NHS priorities for 2022
On Christmas eve NHS England published its 2022/23 priorities and operational planning guidance, highlighting its 10 priorities for the year ahead.
- Invest in our workforce
- Respond to COVID-19 ever more effectively
- Deliver significantly more elective care to tackle the elective backlog
- Improve the responsiveness of urgent and emergency care (UEC) and build community care capacity
- Improve timely access to primary care
- Improve mental health services and services for people with a learning disability and/or autistic people
- Continue to develop our approach to population health management, prevent ill-health and address health inequalities
- Exploit the potential of digital technologies to transform the delivery of care and patient outcomes – achieving a core level of digitisation in every service across systems.
- Make the most effective use of our resources – moving back to and beyond pre-pandemic levels of productivity when the context allows this.
- Establish ICBs and collaborative system working
Tackle the elective backlog
You cannot avoid the subject of increasing waiting times within the NHS, therefore it is no surprise that tackling the elective backlog it is one of the priorities for the NHS. It is crucial for the NHS to continue to deliver elective care and ensure that the highest clinical priority patients are prioritised. It is also crucial to protect clinical time, and avoid unnecessary appointments, this is where digital technology can assist with patient initiated follow-up (PIFU).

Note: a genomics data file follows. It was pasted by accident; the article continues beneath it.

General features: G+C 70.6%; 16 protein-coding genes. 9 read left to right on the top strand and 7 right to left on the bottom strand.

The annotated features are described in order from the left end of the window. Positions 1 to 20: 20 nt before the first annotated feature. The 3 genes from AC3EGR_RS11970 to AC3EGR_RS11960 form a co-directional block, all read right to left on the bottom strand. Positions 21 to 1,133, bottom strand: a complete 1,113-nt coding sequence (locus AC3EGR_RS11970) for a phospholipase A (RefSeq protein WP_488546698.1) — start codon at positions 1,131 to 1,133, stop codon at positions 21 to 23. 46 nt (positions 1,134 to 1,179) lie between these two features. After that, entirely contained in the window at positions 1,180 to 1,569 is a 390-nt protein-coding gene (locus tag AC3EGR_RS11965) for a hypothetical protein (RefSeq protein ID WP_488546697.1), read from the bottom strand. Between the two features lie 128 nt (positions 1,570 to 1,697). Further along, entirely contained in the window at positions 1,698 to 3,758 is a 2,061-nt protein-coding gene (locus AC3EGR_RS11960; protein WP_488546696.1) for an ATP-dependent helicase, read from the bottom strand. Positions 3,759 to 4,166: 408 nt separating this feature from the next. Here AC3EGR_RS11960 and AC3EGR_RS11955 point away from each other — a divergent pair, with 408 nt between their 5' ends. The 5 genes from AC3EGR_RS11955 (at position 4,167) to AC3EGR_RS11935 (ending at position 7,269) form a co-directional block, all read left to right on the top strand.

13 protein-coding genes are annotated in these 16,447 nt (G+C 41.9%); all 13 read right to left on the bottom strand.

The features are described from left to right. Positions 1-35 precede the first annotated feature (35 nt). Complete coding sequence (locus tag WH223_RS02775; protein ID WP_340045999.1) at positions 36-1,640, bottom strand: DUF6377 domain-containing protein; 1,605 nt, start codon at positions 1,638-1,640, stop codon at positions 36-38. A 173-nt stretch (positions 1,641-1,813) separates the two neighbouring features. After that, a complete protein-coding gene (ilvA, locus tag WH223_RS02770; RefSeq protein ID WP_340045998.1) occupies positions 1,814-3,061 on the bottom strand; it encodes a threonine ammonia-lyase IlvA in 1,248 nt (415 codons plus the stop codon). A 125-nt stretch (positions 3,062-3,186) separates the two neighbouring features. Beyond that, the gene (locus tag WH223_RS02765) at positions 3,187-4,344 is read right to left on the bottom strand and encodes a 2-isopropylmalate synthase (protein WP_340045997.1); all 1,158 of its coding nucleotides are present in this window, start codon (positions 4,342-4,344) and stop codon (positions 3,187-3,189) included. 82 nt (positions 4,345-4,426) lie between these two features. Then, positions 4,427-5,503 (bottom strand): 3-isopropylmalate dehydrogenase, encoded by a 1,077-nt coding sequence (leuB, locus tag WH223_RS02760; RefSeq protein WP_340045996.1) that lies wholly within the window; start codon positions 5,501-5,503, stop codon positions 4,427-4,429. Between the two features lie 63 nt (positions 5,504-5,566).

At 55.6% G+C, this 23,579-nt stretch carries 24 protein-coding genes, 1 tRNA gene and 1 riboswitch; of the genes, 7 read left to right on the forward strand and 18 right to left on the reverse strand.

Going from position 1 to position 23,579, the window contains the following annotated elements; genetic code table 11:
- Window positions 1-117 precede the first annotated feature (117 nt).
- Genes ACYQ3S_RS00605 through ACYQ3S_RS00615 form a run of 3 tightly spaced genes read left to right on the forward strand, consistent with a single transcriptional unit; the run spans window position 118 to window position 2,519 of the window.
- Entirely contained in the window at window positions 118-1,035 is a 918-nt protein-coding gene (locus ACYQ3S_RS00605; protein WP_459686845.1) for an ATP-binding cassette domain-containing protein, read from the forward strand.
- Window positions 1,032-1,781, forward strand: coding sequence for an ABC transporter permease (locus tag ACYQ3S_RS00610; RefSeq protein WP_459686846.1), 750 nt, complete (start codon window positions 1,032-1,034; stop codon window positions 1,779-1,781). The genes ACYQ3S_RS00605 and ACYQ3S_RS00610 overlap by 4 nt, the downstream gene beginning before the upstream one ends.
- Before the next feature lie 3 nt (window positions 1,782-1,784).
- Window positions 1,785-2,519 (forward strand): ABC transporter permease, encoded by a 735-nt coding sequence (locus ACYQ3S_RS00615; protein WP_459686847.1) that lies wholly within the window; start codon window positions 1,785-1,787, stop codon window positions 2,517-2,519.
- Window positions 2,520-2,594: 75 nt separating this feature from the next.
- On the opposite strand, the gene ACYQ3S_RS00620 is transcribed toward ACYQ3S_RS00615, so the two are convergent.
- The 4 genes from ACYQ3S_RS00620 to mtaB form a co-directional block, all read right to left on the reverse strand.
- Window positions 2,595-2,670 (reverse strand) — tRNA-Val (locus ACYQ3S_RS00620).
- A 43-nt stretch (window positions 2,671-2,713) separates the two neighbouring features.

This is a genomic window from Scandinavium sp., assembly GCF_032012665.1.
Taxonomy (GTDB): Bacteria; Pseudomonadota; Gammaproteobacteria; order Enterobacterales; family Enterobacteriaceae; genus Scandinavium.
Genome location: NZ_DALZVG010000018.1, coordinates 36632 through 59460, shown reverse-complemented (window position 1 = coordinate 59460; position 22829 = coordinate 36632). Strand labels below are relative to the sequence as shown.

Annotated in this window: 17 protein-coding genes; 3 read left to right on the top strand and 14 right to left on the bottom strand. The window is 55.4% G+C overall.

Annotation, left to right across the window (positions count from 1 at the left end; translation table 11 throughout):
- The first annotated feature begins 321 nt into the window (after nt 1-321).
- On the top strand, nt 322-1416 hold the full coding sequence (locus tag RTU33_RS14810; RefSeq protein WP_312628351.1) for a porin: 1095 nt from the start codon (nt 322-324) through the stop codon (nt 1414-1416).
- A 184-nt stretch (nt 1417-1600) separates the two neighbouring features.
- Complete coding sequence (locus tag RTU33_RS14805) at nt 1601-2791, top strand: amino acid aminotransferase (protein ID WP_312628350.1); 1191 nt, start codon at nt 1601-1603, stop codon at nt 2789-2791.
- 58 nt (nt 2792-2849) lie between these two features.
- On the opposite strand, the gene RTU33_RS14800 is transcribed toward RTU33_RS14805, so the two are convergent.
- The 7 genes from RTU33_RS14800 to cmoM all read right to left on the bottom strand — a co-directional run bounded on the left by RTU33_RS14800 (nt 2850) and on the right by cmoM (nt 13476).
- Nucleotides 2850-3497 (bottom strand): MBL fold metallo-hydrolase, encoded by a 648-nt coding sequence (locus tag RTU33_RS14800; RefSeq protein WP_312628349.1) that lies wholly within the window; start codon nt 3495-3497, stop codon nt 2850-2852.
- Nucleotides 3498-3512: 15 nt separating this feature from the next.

The priority to tackle the elective backlog also aims to maximise elective activity, taking full advantage of opportunities to transform the delivery of services. including the importance to deliver improvements in maternity care. Making maternity and neonatal care safer, more personalised and more equitable, which includes offering ever woman a personalised care and support plan in line with the Personalised care a support planning guidance.
The potential of digital technologies
The priorities clearly highlight the need for the NHS and its suppliers to work together and to support one another. The pandemic has clearly shown that when people collaborate, results are achieved and this was evident with digital technology, which transformed the delivery of care.
“We will support health and care systems to ‘level-up’ their digital maturity, and ensure they have a core level of infrastructure, digitisation and skills.”2022/2023 priorities and operational planning guidance, NHS England
Digital technology within healthcare is a key enabler of delivering better outcomes for patients, better experience for staff and more effective population health management. Not only does digital healthcare support patients and staff but it also supports the NHS Net Zero Agenda.